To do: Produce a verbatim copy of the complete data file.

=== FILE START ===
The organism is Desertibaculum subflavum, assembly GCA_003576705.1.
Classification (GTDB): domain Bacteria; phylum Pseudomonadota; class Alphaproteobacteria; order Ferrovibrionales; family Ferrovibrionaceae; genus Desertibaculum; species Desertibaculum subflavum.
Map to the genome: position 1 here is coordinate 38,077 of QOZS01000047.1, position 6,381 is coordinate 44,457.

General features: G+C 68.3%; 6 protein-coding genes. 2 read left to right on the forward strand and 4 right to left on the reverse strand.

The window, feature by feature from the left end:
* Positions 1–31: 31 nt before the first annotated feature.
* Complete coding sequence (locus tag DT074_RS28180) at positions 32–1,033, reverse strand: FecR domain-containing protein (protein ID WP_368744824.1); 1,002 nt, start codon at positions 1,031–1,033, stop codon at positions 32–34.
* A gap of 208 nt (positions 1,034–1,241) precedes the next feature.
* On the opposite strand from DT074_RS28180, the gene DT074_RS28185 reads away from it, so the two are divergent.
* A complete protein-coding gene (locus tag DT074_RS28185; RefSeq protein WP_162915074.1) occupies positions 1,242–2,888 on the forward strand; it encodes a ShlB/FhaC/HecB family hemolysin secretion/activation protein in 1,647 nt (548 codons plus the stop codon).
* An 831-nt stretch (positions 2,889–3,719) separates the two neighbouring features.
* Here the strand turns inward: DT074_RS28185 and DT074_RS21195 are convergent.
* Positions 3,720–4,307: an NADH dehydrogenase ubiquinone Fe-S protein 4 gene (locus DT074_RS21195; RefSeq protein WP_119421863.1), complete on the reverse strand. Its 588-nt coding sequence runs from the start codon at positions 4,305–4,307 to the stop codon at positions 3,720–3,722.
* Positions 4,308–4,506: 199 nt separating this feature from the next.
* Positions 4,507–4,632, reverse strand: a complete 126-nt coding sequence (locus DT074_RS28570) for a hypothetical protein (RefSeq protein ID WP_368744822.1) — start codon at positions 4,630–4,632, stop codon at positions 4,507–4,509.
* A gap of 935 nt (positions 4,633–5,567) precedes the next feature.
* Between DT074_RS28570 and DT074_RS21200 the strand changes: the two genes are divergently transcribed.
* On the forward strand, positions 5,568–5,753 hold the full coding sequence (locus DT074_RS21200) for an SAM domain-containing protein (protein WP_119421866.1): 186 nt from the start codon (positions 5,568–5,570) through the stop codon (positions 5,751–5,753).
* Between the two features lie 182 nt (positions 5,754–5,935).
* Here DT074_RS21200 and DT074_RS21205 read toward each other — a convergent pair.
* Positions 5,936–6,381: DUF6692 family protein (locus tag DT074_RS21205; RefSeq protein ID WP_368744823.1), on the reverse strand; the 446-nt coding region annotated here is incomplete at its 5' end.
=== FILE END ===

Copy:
The organism is Desertibaculum subflavum, assembly GCA_003576705.1.
Classification (GTDB): domain Bacteria; phylum Pseudomonadota; class Alphaproteobacteria; order Ferrovibrionales; family Ferrovibrionaceae; genus Desertibaculum; species Desertibaculum subflavum.
Map to the genome: position 1 here is coordinate 38,077 of QOZS01000047.1, position 6,381 is coordinate 44,457.

General features: G+C 68.3%; 6 protein-coding genes. 2 read left to right on the forward strand and 4 right to left on the reverse strand.

The window, feature by feature from the left end:
* Positions 1–31: 31 nt before the first annotated feature.
* Complete coding sequence (locus tag DT074_RS28180) at positions 32–1,033, reverse strand: FecR domain-containing protein (protein ID WP_368744824.1); 1,002 nt, start codon at positions 1,031–1,033, stop codon at positions 32–34.
* A gap of 208 nt (positions 1,034–1,241) precedes the next feature.
* On the opposite strand from DT074_RS28180, the gene DT074_RS28185 reads away from it, so the two are divergent.
* A complete protein-coding gene (locus tag DT074_RS28185; RefSeq protein WP_162915074.1) occupies positions 1,242–2,888 on the forward strand; it encodes a ShlB/FhaC/HecB family hemolysin secretion/activation protein in 1,647 nt (548 codons plus the stop codon).
* An 831-nt stretch (positions 2,889–3,719) separates the two neighbouring features.
* Here the strand turns inward: DT074_RS28185 and DT074_RS21195 are convergent.
* Positions 3,720–4,307: an NADH dehydrogenase ubiquinone Fe-S protein 4 gene (locus DT074_RS21195; RefSeq protein WP_119421863.1), complete on the reverse strand. Its 588-nt coding sequence runs from the start codon at positions 4,305–4,307 to the stop codon at positions 3,720–3,722.
* Positions 4,308–4,506: 199 nt separating this feature from the next.
* Positions 4,507–4,632, reverse strand: a complete 126-nt coding sequence (locus DT074_RS28570) for a hypothetical protein (RefSeq protein ID WP_368744822.1) — start codon at positions 4,630–4,632, stop codon at positions 4,507–4,509.
* A gap of 935 nt (positions 4,633–5,567) precedes the next feature.
* Between DT074_RS28570 and DT074_RS21200 the strand changes: the two genes are divergently transcribed.
* On the forward strand, positions 5,568–5,753 hold the full coding sequence (locus DT074_RS21200) for an SAM domain-containing protein (protein WP_119421866.1): 186 nt from the start codon (positions 5,568–5,570) through the stop codon (positions 5,751–5,753).
* Between the two features lie 182 nt (positions 5,754–5,935).
* Here DT074_RS21200 and DT074_RS21205 read toward each other — a convergent pair.
* Positions 5,936–6,381: DUF6692 family protein (locus tag DT074_RS21205; RefSeq protein ID WP_368744823.1), on the reverse strand; the 446-nt coding region annotated here is incomplete at its 5' end.